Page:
The student is required to complete a sequence of courses and learning experiences. Students must achieve a grade of “C” or better in all program courses. Any student receiving a grade of “D” in any of the program courses will be placed on Program Probation. That course shall be remediated once, with a written contract containing the requirements of the remediation. Please note: Students may be required to wait at least one academic year before they will have an opportunity to remediate the course. Students on program probation status will only be allowed to remediate the course if there is an open position in the class. Dismissal from the program shall result if: 1) the student does not meet the requirements of the probationary contract; 2) the student receives a final grade of less than “C” in any program courses either during or after the period of the Program Probation; or 3) a final grade of “F” in any coursework after admittance to the program will result in dismissal from the program. Remediated courses must be completed with a final grade of “C” or better.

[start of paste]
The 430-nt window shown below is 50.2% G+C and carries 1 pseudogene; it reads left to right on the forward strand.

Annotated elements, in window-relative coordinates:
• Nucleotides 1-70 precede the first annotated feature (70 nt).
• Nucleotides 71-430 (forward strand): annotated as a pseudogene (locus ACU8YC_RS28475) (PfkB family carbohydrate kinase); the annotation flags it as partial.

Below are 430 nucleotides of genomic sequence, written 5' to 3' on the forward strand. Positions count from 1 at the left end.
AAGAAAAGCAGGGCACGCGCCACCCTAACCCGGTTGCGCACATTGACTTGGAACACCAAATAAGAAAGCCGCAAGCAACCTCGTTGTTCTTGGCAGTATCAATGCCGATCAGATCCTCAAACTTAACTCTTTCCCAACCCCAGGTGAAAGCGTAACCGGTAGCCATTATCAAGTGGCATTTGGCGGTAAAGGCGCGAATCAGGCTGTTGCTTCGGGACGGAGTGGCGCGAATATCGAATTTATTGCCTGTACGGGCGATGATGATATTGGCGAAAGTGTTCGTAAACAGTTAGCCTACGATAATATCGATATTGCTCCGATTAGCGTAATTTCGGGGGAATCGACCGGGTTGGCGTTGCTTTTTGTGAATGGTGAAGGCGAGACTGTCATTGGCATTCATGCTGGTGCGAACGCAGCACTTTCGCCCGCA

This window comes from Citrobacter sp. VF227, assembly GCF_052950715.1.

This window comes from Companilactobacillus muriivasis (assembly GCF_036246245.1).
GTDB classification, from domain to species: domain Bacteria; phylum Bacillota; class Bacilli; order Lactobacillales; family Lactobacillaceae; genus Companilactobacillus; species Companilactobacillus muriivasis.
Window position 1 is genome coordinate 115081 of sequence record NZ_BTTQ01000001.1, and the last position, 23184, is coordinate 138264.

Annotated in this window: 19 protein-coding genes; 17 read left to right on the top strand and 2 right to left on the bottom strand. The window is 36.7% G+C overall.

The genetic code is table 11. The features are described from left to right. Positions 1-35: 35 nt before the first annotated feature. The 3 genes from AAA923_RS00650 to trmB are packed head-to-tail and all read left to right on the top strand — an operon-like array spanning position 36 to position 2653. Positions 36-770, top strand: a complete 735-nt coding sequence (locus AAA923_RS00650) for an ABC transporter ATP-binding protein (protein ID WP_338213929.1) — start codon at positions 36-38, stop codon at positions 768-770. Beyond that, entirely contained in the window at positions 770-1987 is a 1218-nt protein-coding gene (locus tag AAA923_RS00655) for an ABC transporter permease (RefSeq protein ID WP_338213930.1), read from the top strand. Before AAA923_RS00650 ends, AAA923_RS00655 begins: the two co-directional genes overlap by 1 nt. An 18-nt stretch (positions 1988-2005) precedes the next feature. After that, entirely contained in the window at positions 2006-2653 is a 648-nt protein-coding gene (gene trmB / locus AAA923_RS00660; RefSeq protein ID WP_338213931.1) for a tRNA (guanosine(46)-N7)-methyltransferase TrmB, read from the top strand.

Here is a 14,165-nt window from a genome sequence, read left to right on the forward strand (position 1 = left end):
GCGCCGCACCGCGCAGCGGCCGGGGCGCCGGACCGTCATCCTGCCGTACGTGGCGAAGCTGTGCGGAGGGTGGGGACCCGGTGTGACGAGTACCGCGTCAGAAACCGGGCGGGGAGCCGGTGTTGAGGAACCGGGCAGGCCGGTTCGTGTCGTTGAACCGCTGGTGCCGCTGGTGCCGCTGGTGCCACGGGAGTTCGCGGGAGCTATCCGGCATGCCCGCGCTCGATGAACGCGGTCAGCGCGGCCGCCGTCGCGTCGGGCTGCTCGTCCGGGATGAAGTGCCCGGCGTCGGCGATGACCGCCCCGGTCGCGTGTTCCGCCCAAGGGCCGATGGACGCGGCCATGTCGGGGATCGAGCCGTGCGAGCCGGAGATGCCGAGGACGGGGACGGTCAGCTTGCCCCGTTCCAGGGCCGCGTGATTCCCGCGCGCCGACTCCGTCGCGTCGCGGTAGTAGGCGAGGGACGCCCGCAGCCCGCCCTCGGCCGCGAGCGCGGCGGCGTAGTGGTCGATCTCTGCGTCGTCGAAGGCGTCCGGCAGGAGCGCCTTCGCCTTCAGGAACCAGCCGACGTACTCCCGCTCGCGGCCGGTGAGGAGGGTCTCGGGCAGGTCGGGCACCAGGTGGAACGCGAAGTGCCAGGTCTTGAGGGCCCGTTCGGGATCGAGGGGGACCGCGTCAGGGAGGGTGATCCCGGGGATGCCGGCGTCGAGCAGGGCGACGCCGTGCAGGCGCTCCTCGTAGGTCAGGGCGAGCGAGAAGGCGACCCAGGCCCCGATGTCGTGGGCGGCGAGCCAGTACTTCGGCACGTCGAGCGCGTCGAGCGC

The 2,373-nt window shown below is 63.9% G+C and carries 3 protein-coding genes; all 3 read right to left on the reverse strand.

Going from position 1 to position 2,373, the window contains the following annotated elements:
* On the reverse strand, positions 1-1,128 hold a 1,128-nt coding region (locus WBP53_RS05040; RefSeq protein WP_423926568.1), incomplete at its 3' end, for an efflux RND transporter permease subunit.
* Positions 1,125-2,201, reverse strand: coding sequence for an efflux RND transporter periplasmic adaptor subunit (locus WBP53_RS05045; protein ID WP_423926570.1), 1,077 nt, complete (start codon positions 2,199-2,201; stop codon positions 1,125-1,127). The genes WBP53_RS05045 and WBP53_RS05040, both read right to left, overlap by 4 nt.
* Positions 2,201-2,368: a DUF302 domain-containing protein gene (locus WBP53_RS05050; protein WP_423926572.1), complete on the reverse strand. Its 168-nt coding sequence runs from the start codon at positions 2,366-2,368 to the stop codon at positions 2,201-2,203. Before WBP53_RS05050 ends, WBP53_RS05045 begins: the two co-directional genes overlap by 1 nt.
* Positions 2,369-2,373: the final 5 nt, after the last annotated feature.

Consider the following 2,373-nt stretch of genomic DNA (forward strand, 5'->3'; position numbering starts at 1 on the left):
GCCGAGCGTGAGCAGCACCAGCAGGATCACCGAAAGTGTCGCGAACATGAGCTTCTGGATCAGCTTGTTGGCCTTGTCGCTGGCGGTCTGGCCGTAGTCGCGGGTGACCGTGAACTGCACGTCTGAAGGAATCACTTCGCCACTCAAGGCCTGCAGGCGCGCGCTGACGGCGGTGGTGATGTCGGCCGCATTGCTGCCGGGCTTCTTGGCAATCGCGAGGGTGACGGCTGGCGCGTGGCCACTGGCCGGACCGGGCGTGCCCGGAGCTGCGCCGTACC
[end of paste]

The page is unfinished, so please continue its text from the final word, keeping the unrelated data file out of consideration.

Criminal Background Check/Drug Screening
Background checks for criminal history and sex offender crimes against minors are required for entrance into some clinical agencies. Students with convictions may be prohibited from clinical practice and may not complete the program. Clinical agencies may require drug testing prior to placement of students for clinical rotations. Students with positive drug test results may be prohibited from clinical practice and may not complete the program. Cost for criminal background checks and drug testing will be the responsibility of the student.
For Further Information, Contact:
Sarah Clarkston, Health Sciences Advisor
Annette Looney, Program Director, SWCC
Kim Dorton, Dean